At the time of the first Gaza war I had a disturbing conversation with a recently retired senior figure in the army's international law unit. He explained that the unit would tell its superiors when an Israeli military action clearly violated international law. However, international law isn't always clear. It stipulates that an attack against a legitimate military target must not disproportionately harm non-combatants, but doesn't give a formula for determining what is disproportionate. I was told that increasingly the unit saw its duty as finding legitimation for actions that fell in this the gray area of the law.
Based on this bitter experience, my first question to our State Comptroller is: Will you delve into the complex question of whether an action falling within international law's vast gray area was also just and moral? How will you define what is just and moral, or what guidelines will you give to help us to answer that question for ourselves?
My second question regards the investigation's scope. The fact that Israel was justified in defending herself begs the question whether we could have taken action in order not to have arrived at a lose-lose situation, in which we were being fired at and had to decide how to balance between defending ourselves and not harming non-combatants. Would we have arrived at that point if we hadn't responded to the Palestinian unity government by making the Gaza blockade stricter, forbidding all exports? What about allegations that Israel could have avoided this conflict by acting to keep the recent peace process alive, and ending the occupation?
Tractate Sanhedrin (72a-74a) teaches three tests for military actions:
1. Will they achieve the intended legitimate goals?
2. Was there a less harmful way of achieving the goals?
3. Were innocent people harmed?
Whether we could have avoided arriving at the point where we were being fired on is very relevant to question #2. It no more justifies Hamas' actions than our right to defend ourselves absolves us from respecting red lines when doing so.
Investigations clarify facts, but we as a society must determine what to do with them. International law's gray area is exploited by those delegitimizing our very existence to find us guilty even for defending ourselves. Perhaps the natural reaction is to exploit the gray area by pushing back and broadening its scope of impunity.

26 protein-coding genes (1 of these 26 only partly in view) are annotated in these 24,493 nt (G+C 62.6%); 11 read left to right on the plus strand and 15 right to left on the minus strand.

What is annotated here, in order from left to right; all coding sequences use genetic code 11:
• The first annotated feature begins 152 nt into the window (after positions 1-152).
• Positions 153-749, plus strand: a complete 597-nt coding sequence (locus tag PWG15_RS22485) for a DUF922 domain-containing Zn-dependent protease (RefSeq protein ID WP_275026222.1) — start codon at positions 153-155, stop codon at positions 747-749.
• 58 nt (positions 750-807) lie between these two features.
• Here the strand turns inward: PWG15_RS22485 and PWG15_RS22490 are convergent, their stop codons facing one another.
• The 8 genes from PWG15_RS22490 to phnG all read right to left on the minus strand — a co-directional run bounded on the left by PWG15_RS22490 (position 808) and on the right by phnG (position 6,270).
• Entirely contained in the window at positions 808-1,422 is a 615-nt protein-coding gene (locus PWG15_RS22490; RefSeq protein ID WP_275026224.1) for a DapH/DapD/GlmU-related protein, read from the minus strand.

We must not allow our values to be hijacked by this kind of thinking. Our power thankfully gives us the privilege and the obligation to ask, "Will you sweep away the innocent with the guilty?" (Genesis 18:23) The debate is certainly about the wellbeing of our soldiers and our citizens. But, it is also about what we have wrought in Gaza. Saying, "We're heartbroken, but it's Hamas' fault is a kanei ratzutz (a bent reed used as a sop to our conscience) if we could have defended ourselves without the carnage and/or if we could have avoided the situation all together.
I also believe that the wellbeing of my children and society is best served by moving beyond endless cycles of violence. Hillel the Elder saw a skull floating in water and declared, "You were drowned because you drowned others. Those who drowned you will themselves be drowned (Pirkei Avot 2:7). The big picture is that violence doesn't serve our interests. Neither does injustice: "The sword comes into the world because of justice delayed and justice denied" (Pirkei Avot 5:11).
We are strongest when we live by our highest Jewish values. Rabbi Akiva explained why he risked his life to teach Torah:
A fox sees a school of little fish pursued by a big fish, and he offers to protect them if they jump out of the water. They reply that if they are in danger in the water, they will be in even more danger out of their habitat.
What will become of us if we abandon our habitat, our Jewish morals? Rabbi Akiva eventually paid with his life for them, but ensured the survival of the Jewish people.
Rabbi Arik Ascherman is the president and senior rabbi of Rabbis for Human Rights. Follow him on Twitter.